Because of the artificial restrictions created by the NBA’s collective bargaining agreement, the most the Lakers could pay Austin Reaves this summer in restricted free agency was a four-year deal worth up to $56 million. However, he could have gotten four years and approximately $100 million from another team with cap space, such as the San Antonio Spurs, which the Lakers would have then had to decide whether or not to match.
Ultimately things never came to that, as Reaves simply re-signed in Los Angeles on the first day of free agency without waiting on an offer sheet that might never have come. And when Reaves was asked (somewhat facetiously) by ESPN analyst Zach Lowe whether or not he would be “bitter” with the Spurs or try to “exact vengeance” upon them for not making him an offer that could have nearly doubled his earnings over the next four years, Reaves showed his now-characteristic level of perspective (via “The Lowe Post”):
“It’s hard to be mad at making $54 million. That’s way more money than I ever thought I would make, especially playing basically a kid’s sport for a living. Obviously, I wish I could have as much money as possible but, like I said, fit and opportunity in LA is really what we wanted and really where we wanted to be.”
That may sound overly humble now, but it’s also probably the truth. Reaves surely had confidence coming out of college — he did tell teams not to draft him in the second round so he could pick his own destination for maximum possible success, after all — but even he likely didn’t think he’d have more than $50 million on the table for his first deal (a deal that started as a mere two-way contract, it should be additionally noted).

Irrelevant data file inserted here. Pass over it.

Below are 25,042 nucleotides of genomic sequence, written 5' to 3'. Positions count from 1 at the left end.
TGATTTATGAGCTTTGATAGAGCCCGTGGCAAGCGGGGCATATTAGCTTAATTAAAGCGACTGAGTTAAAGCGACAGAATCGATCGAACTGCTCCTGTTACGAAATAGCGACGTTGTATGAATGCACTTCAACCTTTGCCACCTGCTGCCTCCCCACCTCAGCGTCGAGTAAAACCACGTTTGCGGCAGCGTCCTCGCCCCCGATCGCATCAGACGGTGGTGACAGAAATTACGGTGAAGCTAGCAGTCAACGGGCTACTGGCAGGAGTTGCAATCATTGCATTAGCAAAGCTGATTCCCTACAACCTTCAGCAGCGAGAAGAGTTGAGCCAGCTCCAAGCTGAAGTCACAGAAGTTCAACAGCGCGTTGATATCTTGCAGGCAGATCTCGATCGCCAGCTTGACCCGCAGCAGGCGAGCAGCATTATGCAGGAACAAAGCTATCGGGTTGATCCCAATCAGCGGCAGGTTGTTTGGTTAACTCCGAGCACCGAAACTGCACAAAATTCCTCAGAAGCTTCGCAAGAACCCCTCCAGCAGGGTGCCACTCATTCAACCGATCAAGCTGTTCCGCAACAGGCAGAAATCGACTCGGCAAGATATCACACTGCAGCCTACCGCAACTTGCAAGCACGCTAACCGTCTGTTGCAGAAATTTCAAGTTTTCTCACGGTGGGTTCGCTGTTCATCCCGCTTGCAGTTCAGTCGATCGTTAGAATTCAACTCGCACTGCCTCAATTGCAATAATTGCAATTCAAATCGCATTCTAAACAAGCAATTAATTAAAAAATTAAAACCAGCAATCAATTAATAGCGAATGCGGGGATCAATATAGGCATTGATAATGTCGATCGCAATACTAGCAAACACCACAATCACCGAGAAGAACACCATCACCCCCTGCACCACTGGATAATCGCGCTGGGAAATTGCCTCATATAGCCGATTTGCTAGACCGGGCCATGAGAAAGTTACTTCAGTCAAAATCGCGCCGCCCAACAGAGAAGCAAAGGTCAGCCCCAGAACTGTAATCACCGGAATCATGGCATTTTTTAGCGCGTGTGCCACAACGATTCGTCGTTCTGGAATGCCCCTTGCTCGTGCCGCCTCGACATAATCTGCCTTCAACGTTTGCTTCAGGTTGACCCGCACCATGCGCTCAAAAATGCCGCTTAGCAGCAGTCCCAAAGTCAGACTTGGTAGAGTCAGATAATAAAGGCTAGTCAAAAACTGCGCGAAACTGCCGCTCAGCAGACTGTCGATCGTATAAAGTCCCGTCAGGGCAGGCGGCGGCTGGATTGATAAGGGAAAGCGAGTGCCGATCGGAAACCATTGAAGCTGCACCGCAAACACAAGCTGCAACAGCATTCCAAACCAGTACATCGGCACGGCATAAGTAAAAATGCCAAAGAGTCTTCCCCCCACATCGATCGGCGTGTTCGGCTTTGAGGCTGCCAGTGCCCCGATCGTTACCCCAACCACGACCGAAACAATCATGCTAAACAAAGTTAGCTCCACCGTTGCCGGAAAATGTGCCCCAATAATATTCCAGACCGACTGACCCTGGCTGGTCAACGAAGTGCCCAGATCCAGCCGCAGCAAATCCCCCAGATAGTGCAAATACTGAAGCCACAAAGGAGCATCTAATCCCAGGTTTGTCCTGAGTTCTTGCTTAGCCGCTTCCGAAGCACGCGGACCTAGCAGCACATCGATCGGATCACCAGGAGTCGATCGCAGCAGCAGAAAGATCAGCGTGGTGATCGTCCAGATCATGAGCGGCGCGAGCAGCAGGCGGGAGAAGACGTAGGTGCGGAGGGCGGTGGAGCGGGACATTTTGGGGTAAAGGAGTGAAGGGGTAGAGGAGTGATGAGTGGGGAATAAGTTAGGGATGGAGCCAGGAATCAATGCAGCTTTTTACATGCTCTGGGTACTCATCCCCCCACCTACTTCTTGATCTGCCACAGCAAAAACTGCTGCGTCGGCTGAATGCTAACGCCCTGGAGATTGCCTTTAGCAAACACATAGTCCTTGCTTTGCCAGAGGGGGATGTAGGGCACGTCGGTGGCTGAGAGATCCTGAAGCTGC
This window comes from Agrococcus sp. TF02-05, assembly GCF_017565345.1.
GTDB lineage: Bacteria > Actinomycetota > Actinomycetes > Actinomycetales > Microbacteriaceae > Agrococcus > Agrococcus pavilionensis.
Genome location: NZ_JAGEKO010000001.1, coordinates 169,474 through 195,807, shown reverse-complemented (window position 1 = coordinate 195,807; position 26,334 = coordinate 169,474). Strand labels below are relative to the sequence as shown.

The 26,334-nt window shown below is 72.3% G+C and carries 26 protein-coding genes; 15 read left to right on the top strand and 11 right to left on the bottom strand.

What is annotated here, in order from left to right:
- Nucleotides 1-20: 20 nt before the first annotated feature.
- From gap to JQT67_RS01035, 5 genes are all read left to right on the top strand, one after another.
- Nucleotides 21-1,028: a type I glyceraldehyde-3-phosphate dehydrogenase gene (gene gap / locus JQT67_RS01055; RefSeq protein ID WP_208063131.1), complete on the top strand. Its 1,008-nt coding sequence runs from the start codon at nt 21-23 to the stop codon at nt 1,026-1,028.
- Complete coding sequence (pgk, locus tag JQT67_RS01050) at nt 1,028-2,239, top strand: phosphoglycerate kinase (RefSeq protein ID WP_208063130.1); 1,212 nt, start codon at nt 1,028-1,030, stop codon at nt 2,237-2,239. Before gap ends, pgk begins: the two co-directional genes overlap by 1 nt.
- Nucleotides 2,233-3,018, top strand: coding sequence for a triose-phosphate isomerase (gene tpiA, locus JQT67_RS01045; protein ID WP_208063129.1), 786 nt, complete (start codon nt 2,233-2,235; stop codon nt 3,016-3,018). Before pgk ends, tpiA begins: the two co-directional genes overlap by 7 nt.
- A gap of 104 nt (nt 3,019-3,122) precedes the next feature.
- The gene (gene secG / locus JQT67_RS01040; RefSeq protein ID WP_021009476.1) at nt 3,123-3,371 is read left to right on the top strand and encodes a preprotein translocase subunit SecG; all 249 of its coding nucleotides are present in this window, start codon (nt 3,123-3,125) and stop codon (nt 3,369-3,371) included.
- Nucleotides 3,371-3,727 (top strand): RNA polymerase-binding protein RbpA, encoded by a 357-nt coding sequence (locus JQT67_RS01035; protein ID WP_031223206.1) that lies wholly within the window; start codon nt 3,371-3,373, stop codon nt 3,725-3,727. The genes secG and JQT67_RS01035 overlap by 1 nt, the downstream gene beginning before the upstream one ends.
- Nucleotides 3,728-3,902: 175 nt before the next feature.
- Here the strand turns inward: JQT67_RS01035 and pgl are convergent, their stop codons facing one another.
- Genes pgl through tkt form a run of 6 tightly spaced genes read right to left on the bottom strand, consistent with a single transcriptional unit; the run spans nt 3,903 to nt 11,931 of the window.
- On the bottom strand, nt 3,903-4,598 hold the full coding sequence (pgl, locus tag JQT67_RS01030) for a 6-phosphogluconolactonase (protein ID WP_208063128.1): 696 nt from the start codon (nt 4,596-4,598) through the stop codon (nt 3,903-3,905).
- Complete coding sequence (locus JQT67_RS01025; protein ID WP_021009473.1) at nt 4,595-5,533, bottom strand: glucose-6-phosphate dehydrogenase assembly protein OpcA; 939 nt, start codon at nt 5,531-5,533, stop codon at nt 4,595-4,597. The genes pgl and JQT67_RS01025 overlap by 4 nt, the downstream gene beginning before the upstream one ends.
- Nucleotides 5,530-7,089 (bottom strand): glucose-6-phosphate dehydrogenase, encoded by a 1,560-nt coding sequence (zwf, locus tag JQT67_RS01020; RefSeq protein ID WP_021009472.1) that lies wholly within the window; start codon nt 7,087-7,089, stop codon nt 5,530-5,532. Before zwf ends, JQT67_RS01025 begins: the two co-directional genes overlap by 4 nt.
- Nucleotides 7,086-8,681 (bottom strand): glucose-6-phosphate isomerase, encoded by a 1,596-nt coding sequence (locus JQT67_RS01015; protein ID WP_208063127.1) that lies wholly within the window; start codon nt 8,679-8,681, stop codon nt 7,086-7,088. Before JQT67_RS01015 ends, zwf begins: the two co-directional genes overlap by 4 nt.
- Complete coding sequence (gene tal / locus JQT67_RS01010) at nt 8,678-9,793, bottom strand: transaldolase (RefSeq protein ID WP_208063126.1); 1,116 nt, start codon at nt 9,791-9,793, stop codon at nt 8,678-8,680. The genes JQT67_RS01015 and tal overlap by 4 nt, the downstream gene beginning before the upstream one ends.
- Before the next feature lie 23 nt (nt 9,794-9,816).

In short, no one could have predicted how quickly he has ascended to this level. Certainly not the Lakers, or they might have offered him more than a two-year rookie deal.
But I digress.
Still, while it’s probably at least a slight bummer to “only” be making $56 or so million over the next four years when compared against $100 million, Reaves seems to be content. And given what the Lakers and their fans have seen of his mindset over his first two years, he may not be motivated to start a blood feud with the Spurs specifically for not offering him such a contract last summer, but we can all be pretty damn sure he’s going to put in the work to make other teams not even hesitate to offer him the most possible money at the end of his current deal.
You can follow Harrison on Twitter at @hmfaigen.